The cockpit interior detail includes separate inner sidewalls that needs thinning down as possibly necessary in order to leave space for the seat. There is an instrument panel complete with gun sight, a detailed pilot seat with cast on seat belts. An accurate control stick and rudder pedals, firewall and a true scaled down rear bulk head and cockpit floor. The undercarriage legs contain detail; to an extent not normally found at this scale. This cockpit detail parts all fit inside a vertical split fuselage. However like most resin detail parts that I come across in kits, most of them need to be trimmed in order to fit correctly. The nose firewall required filing from sides to fit across the fuselage. Exhaust stack need careful removal of resin runner. I found that it is best to leave part of the runner to avoid stack breaking, then file the sides of resin part to allow insert of stacks into slot from inside the fuselage at an early stage. The bulkhead at the back of the seat needs to be trimmed by 1 mm from the sides and the cockpit floor has to be trimmed at the rear or it will foul with the narrow fuselage lower. Having trimmed all the components accordingly and dry fitting proves they are now in correct size that allow the fuselage halves to close correctly, then construction starts with fitting all the interior which is then painted cockpit green.

    The tail planes are butt jointed in place next, followed by the wings. These consist of a single whole span lower section with port and starboard upper surfaces. The under wing radiator has a resin interior piece with front painted copper. This fits under the starboard wing and the oil cooler under the port wing. (What Carmel doesn't mention is that the lower wing is flat as a pancake. There is barely the hint of a gull in the lower wing so either you spend some quality time with a file and filler putting one in or get another wing from some other kit. How Pavla missed this rather obvious feature is beyond me. Ed)

In view of the various schemes that come with this kit which also contain minor differences on the exterior, it is at this stage that you have to make up your mind which scheme you intend to use. There are two sizes of air intakes under the fuselage nose. There are also variations in the length of cannon barrels that are butt jointed on stubs on the wing leading edges. The undercarriage legs and detail tail wheel and arrestor hook were then fixed in place as were also the under wing aerials. Trimming the clear vacform canopy was now carefully done and gets it to fit using Kristal Kleer and allowed to dry. Following that a tiny drop of super glue was allowed to flow along the joining edge. Sealing the cockpit with Kristal Kleer or even white glue will seal it effectively and prevent it from clouding with fumes when superglue is applied in order to secure it strongly. The extra clear cockpit was saved to go onto some future Spitfire kit which will replace the injection moulded one that is more often having the plastic section on the thick side.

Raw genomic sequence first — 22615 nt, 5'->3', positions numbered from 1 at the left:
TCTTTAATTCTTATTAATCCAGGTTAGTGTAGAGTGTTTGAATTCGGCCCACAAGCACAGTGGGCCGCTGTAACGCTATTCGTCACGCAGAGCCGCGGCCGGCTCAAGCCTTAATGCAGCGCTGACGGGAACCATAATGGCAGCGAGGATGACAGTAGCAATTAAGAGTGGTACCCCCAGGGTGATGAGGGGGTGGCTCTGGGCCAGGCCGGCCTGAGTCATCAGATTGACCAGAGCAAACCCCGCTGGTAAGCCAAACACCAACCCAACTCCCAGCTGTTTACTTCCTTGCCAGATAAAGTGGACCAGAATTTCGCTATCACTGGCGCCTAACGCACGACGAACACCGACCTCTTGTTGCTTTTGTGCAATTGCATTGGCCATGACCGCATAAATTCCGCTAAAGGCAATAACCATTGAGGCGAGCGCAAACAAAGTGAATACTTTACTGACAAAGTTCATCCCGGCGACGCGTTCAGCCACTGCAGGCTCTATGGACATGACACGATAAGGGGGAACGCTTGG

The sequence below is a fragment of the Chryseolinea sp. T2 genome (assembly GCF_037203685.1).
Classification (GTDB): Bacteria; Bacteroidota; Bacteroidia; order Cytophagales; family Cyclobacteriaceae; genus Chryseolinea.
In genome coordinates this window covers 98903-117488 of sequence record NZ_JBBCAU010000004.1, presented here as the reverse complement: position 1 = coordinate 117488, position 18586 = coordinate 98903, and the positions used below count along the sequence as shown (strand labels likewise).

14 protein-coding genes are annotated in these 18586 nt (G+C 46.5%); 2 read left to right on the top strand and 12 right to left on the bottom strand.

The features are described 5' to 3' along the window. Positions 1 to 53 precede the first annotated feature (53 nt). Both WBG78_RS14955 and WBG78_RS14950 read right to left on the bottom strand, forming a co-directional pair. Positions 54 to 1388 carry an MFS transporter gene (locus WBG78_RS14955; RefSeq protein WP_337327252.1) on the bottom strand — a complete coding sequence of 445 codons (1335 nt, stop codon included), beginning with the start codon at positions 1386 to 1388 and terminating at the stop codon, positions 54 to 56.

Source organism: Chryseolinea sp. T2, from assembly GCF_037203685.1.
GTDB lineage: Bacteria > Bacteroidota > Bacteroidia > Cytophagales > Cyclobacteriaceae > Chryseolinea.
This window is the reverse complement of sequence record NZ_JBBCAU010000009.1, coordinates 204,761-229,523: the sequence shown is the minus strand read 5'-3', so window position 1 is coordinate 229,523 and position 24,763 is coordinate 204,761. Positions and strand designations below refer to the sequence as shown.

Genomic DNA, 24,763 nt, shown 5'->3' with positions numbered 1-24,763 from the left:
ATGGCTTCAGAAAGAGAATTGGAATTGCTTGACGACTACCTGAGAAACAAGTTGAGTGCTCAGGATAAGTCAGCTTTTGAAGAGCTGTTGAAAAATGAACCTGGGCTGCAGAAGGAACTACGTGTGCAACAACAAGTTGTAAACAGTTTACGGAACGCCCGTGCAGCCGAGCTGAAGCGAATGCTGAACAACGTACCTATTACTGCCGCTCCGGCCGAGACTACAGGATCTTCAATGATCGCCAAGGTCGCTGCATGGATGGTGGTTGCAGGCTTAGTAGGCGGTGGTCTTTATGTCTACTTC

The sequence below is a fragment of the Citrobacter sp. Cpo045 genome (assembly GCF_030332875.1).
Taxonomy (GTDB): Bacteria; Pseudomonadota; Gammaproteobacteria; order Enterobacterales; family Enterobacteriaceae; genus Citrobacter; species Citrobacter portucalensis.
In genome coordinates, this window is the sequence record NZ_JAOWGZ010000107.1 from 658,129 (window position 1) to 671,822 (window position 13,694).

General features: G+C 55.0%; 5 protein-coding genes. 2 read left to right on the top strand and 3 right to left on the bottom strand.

The cockpit canopy was then covered with Maskol and the kit lower surfaces were airbrushed in Sky Type S. When dry this was again given a very smooth sanding and given another coat. After 6 hours drying the lower surfaces were masked adequately and the upper surfaces were airbrushed in dark slate grey overall. Finally the kit was given the disruptive extra dark sea grey camouflage to form a complete temperate camouflage scheme. I have used Humbrol paint for the two upper shades but I noticed that there was less contrast between the two colours than if I have used the Compucolours brand of extra dark sea grey which I did in previous occasions on FAA aircraft. But then on the other hand when you think of it there are also colour varieties and variations even on the real full scale aircraft arising not only from different brands of paints but also the extremes of weathering on the aircraft surfaces which also effect paint colours differently.


 I enjoyed building the Seafire III. Understanding it is a limited run it with resin parts it justifies the little more extra time it needs to build and in the end it also merits the extra effort that results into a true scale FAA famous fighter, the Seafire Mk III.

November 2006